Of course, packetloss due to geese...

Re:Not really wireless (5, Funny)

SleepingWaterBear (1152169) | more than 5 years ago | (#24990599)

Of course, packetloss due to geese...

And depending on the power of the laser, there's the inevitable worry of gooseloss due to packets.

Re:Not really wireless (2, Funny)

Adambomb (118938) | more than 5 years ago | (#24990735)

I suppose, but then microwave bridging with enough power makes for christmas.

You there, Boy! What day is this!

Re:Not really wireless (1)

jonaskoelker (922170) | more than 5 years ago | (#24996925)

Of course, packetloss due to geese...

The should offer the geese to keep their lives in return for some rfc1149-based network acceleration service. No strings attached, of course :)

True (1)

gerf (532474) | more than 5 years ago | (#24990553)

There are limits to this method, but it does have some possible implementations. Maybe we'll use directional optical links to and from satellites that need huge amounts of data transferred (Hubble/spy/moon colony).

Also, this is a cool breakthrough for the sake of science and progress in general. Though I normally join in cynicism, I can actually see some benefits in this experiment.

Re:Not really wireless (1)

foniksonik (573572) | more than 5 years ago | (#24990763)

My company uses a LOS wireless device for our main internet connection. It's cheaper than a fiber link and gives us decent bandwidth...

we're on the 4th floor of an office building and happen to have an open window pointing in the right direction though... so YMMV.

Its a fricken "laser" beam, how cool is that. (0, Redundant)

Windows_NT (1353809) | more than 5 years ago | (#24991343)

Although this, "la ser" is really fast, I dont think the "la ser" is any good if not in line of sight. This technology might be something thats good for a neighborhood internet technology.
Its still really cool to see that Italy is doing something with its self. Like I said,
"when in Rome, Do what a 'las er' would do."

Re:Its a fricken "laser" beam, how cool is that. (1)

MadnessASAP (1052274) | more than 5 years ago | (#24992657)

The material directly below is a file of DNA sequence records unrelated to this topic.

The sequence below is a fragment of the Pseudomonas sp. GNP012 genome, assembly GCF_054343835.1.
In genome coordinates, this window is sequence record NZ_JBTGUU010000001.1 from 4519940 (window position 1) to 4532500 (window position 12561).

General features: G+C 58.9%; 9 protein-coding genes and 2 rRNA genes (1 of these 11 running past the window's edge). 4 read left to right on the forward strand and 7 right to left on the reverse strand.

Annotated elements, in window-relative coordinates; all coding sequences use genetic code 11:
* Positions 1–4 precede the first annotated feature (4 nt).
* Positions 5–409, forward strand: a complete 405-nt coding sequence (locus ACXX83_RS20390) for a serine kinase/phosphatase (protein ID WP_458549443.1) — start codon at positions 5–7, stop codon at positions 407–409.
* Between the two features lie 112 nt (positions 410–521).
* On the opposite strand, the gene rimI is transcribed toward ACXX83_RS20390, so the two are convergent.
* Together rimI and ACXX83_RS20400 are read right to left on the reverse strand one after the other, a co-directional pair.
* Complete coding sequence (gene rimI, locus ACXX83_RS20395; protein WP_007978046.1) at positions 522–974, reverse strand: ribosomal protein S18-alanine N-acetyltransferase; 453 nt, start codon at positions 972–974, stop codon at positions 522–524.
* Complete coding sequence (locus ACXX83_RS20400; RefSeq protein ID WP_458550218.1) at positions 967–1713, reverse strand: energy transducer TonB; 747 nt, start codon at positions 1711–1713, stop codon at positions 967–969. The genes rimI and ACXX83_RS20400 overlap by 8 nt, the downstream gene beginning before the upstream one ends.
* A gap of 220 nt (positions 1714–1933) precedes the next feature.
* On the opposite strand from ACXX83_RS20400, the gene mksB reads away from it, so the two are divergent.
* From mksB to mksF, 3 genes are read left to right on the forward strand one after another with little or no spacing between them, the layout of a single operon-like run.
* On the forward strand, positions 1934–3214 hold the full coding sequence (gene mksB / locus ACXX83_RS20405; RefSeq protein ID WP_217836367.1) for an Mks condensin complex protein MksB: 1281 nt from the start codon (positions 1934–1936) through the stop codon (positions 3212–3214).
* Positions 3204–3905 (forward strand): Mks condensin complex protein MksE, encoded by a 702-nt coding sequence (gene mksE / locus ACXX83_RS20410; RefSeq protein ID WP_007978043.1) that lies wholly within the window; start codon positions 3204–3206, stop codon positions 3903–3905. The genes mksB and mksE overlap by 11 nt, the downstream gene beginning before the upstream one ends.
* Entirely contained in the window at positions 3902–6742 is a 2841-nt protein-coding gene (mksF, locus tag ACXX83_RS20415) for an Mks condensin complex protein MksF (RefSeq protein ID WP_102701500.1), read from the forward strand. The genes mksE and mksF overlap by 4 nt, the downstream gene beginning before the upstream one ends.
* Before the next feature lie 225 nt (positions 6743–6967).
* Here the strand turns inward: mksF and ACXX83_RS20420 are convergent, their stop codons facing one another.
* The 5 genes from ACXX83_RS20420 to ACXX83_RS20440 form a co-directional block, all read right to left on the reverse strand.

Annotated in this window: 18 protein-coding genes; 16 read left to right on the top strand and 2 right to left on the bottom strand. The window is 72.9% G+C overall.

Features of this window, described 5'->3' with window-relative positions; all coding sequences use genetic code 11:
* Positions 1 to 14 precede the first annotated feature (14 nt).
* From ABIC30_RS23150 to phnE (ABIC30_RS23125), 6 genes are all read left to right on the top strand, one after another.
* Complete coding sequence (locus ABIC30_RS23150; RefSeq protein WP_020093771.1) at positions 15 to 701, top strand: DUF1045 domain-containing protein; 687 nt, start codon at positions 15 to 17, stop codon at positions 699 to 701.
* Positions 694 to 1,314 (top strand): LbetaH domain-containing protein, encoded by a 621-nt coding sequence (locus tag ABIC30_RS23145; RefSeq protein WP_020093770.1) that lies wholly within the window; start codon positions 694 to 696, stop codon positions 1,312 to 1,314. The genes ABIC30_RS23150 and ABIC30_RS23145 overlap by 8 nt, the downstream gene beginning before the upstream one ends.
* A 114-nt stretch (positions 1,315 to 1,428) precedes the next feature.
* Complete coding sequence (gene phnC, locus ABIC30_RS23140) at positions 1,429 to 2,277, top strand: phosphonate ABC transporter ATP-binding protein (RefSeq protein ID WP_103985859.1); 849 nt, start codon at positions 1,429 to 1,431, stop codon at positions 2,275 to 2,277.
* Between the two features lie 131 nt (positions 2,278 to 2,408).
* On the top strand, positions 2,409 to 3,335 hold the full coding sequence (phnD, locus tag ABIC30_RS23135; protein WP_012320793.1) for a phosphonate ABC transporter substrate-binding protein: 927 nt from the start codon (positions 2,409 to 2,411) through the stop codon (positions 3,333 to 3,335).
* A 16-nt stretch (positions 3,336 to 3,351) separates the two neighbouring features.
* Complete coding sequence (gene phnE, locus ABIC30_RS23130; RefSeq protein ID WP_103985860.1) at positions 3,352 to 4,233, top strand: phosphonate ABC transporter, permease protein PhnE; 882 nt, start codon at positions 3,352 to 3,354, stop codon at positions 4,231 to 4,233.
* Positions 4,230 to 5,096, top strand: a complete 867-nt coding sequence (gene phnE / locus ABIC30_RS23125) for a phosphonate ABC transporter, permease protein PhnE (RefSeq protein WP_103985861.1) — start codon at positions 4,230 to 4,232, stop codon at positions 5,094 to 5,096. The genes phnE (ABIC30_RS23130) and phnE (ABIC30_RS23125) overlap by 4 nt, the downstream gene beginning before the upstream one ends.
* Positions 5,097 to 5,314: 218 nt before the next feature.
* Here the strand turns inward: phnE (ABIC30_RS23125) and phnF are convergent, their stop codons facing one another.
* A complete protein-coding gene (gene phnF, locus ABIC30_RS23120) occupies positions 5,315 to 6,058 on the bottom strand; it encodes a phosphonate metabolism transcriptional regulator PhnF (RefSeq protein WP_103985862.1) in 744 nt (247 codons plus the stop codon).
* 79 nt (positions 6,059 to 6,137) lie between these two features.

What if we applied the Electron Directional Markings used in some high quality ethernet cables to guide to photons around corners? Surely they would see these markings and know where to go. If we set them up right we may even be able to get away with not aligning them properly.

I always knew... (3, Funny)

Anonymous Coward | more than 5 years ago | (#24990113)

I always knew those scientists in Pisa leaned toward having faster networks. They've always towered over the rest of the world, technologically.

Re:I always knew... (4, Funny)

NotBornYesterday (1093817) | more than 5 years ago | (#24990203)

I disagree. Many of their innovations look impressive, but upon examination, the underlying science, the "foundation", if you will, is weak, requiring extensive engineering after the fact to try to keep it stable.

Re:I always knew... (0)

Anonymous Coward | more than 5 years ago | (#24991823)

Given the fact that the current consumer wired network rated speed is 1.0 Gbps, it is still impressive in a way...

Plus if scientific concepts could directly be commercialized us engineers would not have a job, and I refuse to be a scientist... too much math!

Re:I always knew... (1, Funny)

Anonymous Coward | more than 5 years ago | (#24992609)

Whooosh.

what? (0)

Anonymous Coward | more than 5 years ago | (#24993579)

are you at a beach or somthing?

Re:what? (0)

Anonymous Coward | more than 5 years ago | (#24993629)

Jloooogm.

(No, verdivrax-9.)

Re:I always knew... (0)

Anonymous Coward | more than 5 years ago | (#24994147)

Whoooosh.

Re:I always knew... (0)

Anonymous Coward | more than 5 years ago | (#24995195)

Vey punny. I mean funny. "leaned" "towered" HAHA! Actually, this is funny!

big news..... (2)